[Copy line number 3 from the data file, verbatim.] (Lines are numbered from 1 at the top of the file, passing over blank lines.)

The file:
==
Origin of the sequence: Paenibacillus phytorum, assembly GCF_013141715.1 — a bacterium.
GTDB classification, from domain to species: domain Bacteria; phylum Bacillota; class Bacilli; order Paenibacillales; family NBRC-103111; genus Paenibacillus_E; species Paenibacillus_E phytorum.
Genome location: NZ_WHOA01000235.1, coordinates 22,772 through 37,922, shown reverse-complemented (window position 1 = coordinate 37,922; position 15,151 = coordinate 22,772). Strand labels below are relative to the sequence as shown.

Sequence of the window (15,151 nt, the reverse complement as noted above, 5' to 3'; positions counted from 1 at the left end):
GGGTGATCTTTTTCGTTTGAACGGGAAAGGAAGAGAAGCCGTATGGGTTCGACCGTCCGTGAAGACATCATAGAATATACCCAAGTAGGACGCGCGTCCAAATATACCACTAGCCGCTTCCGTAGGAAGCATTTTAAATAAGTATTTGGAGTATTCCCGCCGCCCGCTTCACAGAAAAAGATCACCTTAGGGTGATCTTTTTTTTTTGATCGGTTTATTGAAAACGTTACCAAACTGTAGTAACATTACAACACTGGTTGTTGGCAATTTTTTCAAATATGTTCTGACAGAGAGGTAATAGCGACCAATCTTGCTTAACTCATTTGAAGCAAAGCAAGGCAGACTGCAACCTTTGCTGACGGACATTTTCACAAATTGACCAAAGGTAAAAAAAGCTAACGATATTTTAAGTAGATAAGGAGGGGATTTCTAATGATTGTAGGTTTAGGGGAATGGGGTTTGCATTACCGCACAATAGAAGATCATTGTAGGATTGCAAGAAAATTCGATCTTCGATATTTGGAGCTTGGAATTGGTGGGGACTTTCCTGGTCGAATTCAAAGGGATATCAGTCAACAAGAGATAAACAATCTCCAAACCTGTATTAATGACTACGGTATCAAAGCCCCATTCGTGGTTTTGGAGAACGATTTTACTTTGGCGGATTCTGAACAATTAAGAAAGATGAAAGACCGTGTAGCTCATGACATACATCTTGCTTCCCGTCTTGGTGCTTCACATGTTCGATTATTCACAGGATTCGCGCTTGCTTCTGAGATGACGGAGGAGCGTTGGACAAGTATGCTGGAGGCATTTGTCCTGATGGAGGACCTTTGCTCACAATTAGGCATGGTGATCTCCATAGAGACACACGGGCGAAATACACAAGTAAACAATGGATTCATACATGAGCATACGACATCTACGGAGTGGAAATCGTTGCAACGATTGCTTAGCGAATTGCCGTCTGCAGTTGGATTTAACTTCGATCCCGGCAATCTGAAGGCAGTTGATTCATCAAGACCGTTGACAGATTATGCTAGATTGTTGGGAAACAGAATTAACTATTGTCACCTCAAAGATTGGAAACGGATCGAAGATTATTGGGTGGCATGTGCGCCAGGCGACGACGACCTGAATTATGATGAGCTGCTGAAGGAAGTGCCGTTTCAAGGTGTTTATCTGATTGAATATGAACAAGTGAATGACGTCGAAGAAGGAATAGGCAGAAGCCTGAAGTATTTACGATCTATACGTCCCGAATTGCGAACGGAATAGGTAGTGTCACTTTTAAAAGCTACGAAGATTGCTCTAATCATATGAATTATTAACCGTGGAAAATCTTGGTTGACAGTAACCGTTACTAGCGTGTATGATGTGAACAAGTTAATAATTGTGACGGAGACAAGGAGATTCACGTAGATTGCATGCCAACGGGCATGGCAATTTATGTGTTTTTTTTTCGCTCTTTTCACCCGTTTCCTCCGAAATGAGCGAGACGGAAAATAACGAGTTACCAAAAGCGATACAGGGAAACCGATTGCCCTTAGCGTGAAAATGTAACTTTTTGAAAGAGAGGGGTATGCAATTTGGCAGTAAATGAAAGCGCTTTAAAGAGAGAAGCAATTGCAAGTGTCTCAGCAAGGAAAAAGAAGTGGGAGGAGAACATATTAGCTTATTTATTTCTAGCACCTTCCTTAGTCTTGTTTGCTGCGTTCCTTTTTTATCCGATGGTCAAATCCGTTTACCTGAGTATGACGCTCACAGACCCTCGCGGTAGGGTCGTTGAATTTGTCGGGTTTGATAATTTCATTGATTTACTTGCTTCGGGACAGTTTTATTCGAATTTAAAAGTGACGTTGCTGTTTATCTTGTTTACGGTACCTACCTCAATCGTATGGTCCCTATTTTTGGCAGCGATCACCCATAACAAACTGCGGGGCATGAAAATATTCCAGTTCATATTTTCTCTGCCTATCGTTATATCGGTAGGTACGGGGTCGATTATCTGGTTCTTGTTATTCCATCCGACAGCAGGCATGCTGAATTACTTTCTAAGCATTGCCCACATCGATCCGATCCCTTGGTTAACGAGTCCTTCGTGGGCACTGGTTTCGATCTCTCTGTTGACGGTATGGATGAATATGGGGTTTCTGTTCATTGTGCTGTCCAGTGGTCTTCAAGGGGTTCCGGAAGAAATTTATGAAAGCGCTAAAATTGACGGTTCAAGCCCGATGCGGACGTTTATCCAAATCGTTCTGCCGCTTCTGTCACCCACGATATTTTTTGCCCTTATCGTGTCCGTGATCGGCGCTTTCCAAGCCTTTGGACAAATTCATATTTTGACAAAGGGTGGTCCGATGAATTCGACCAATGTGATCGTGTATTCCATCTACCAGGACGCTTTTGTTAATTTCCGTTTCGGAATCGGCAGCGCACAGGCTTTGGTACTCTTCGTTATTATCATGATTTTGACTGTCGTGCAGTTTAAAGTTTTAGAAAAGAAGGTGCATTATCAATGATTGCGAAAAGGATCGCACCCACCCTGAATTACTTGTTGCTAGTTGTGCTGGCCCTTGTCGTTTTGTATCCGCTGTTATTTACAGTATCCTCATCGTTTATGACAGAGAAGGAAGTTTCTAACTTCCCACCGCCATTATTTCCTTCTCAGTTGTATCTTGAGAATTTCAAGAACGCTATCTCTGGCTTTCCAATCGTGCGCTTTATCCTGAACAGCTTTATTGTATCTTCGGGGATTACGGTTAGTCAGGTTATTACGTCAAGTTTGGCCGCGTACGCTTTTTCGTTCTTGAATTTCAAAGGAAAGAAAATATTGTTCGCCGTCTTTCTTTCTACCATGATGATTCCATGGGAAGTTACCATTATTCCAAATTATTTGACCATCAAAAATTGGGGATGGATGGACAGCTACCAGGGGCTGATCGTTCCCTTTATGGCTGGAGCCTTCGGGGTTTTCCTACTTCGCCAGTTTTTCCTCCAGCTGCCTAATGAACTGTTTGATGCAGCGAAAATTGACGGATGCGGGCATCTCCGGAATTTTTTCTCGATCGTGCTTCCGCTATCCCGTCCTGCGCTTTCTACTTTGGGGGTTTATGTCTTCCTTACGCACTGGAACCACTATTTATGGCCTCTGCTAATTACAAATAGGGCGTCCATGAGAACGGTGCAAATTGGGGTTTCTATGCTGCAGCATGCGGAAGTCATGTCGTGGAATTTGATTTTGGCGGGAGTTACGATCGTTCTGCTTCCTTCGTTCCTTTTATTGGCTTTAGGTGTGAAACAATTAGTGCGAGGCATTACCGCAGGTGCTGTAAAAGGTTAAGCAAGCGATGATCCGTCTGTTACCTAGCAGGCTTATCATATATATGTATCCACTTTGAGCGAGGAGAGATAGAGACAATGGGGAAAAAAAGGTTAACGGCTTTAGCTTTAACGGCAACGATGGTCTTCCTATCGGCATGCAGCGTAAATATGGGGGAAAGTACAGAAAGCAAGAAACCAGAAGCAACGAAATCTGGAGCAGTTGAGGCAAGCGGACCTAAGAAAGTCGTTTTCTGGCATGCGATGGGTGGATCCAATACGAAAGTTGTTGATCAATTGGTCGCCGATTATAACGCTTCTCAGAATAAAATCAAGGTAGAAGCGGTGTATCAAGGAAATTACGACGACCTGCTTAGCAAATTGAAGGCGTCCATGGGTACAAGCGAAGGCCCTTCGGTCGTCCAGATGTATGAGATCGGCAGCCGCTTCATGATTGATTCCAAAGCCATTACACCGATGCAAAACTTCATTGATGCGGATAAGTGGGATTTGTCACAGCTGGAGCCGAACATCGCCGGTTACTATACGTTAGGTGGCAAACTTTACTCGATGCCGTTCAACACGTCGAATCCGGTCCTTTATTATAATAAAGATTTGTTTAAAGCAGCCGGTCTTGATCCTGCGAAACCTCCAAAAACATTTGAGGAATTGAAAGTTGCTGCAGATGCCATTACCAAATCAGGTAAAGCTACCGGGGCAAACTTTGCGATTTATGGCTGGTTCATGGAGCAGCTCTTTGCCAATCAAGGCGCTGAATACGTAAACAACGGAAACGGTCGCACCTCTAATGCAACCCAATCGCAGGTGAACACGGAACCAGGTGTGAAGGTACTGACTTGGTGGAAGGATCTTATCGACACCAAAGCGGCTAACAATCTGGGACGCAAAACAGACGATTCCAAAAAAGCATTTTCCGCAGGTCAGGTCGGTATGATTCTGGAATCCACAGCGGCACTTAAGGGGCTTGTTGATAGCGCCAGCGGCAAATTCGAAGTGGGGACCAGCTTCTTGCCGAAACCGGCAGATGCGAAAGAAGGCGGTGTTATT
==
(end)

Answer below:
Genome location: NZ_WHOA01000235.1, coordinates 22,772 through 37,922, shown reverse-complemented (window position 1 = coordinate 37,922; position 15,151 = coordinate 22,772). Strand labels below are relative to the sequence as shown.